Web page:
A journey 2,000 years in the making

MATTHEWS – Visitors to Matthews United Methodist Church will soon take a step 2,000 years back in time, as the campus hosts its annual Walk Through Bethlehem event.

Matthews UMC’s Walk Through Bethlehem will feature hundreds of volunteer actors re-enacting New Testament-era Bethlehem for the community to enjoy on Dec. 7.

Matthews UMC’s Walk Through Bethlehem will feature hundreds of volunteer actors re-enacting New Testament-era Bethlehem for the community to enjoy on Dec. 7.

Walk Through Bethlehem is an interactive experience that gives visitors a chance to “walk the streets of Bethlehem” as they appeared around the time of the birth of Jesus. The event, on Dec. 7, a Saturday, from 2 to 8 p.m., will be free and open to the public at the church, 801 S. Trade St.

The church has hosted Walk Through Bethlehem every year for the past 22 years, and the event continues to draw in more and more visitors each year, event organizer Jean Marshman said, adding the church estimates more than 6,000 people visited Walk Through Bethlehem last year.

“It’s gotten bigger as the years go by … I think when the Christmas season comes, many people would really like to bring their children to be involved in something like this. It becomes a tradition to bring their family here,” Marshman said.

Walk Through Bethlehem will feature nearly 400 actors – all volunteers – who will take on the roles of townspeople, Roman soldiers, beggars, a priest and students in a synagogue. The church also uses live animals – chickens, goats, donkeys, cows and even a camel – for the event, which come from Noah’s Landing petting zoo.

The walk begins at the Roman census table, which mimics the actual census taken during the time when Jesus was born. Visitors “sign in” at the census table by providing a couple very basic things about themselves and are then let in and allowed to walk the streets of Bethlehem – a path that winds both inside and outside the church.

The walk culminates with the famous inn, where Mary and Joseph were turned away and redirected to a nearby stable. Volunteers also will take on the roles of the innkeeper and the Holy Family.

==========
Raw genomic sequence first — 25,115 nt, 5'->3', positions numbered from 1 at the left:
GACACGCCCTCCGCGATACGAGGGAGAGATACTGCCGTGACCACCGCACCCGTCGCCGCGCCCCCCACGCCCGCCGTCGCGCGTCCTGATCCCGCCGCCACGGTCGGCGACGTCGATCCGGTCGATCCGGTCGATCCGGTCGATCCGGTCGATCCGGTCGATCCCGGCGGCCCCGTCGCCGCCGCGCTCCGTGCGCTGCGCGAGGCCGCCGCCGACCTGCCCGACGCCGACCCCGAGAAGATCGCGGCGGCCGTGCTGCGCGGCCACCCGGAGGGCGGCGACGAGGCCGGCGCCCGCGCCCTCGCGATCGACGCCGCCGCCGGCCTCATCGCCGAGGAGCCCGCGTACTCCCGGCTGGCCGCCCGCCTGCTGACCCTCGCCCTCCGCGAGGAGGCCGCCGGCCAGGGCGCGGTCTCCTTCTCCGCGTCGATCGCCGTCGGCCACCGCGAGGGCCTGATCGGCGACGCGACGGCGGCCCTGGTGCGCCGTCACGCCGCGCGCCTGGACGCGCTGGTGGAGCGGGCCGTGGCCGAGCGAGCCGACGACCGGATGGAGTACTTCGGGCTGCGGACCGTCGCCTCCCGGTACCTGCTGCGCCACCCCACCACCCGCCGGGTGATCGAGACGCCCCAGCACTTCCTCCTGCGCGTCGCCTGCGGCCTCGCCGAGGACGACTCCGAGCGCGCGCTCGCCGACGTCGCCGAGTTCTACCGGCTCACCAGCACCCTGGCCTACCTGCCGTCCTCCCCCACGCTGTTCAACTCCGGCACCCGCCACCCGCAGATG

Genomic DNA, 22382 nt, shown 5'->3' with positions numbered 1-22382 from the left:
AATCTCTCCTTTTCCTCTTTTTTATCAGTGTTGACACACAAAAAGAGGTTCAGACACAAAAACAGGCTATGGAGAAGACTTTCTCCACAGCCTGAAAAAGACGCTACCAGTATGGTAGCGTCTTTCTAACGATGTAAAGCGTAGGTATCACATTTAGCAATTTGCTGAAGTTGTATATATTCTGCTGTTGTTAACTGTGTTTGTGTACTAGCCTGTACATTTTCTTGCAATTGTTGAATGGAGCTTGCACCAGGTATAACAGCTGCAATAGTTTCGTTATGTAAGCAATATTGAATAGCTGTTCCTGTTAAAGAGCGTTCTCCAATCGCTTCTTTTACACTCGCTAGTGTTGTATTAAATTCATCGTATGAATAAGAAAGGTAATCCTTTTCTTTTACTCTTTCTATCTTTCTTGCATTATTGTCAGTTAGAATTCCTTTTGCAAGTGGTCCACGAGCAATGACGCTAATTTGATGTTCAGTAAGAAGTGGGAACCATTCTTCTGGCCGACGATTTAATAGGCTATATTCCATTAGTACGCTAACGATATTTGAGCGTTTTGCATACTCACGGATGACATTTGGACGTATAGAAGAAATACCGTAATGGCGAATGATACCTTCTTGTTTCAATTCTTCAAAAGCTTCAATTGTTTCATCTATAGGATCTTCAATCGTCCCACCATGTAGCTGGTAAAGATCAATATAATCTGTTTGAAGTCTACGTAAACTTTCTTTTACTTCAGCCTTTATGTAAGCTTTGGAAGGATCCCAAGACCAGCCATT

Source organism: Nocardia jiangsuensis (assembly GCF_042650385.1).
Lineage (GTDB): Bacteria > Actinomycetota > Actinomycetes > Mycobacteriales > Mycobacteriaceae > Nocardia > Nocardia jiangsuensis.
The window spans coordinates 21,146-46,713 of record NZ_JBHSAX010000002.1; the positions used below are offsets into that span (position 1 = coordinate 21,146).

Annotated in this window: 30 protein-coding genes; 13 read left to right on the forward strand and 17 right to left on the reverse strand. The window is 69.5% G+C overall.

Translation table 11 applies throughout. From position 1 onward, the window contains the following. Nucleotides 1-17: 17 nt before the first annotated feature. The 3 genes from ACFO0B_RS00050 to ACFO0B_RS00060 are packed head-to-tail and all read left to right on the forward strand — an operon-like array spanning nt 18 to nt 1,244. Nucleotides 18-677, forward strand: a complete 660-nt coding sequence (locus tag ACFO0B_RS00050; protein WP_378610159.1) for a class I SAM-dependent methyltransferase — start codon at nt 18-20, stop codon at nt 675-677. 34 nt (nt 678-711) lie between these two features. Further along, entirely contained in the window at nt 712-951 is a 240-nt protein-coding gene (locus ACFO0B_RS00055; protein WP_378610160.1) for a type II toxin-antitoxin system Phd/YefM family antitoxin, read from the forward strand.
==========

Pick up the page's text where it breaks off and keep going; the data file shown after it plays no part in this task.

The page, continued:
“There’s a stable there that we’ve built, with the Holy Family and some angels singing,” Marshman said. “People can enjoy the singing of the angels.”

Visitors will be given “shekels” during their trip to the marketplace, which they can use to “purchase” various items like bread, cheese and fruits the people of Bethlehem ate during the New Testament era. They’ll also receive an ornament at the end of the walk they can take home and hang on their own Christmas tree.

Marshman said the event takes about six to seven months to put together. A lot of the costumes and the set pieces are stored and reused from year to year, but new ones also are made to replace old, aging pieces. Marshman said an additional 300 volunteers help with behind-the-scenes aspects of the show, such as set building, sewing, working in the kitchen, helping host the event and more – making for a total of 700 volunteers.

“It does take a lot of people to pull this together, but it is so beautiful between the costumes and marketplace,” Marshman said.

The most challenging aspect of the Walk Through Bethlehem, Marshman said, is the enormous task of putting the event together, along with the 700 volunteers pitching in. But that’s also the most fun part, she added.

“As Christians (with a) giving spirit, there’s really no hard part to it,” she said. “It’s a lot of fun, and it’s a joy to work with the people in the church. I’ve met so many people doing this.”

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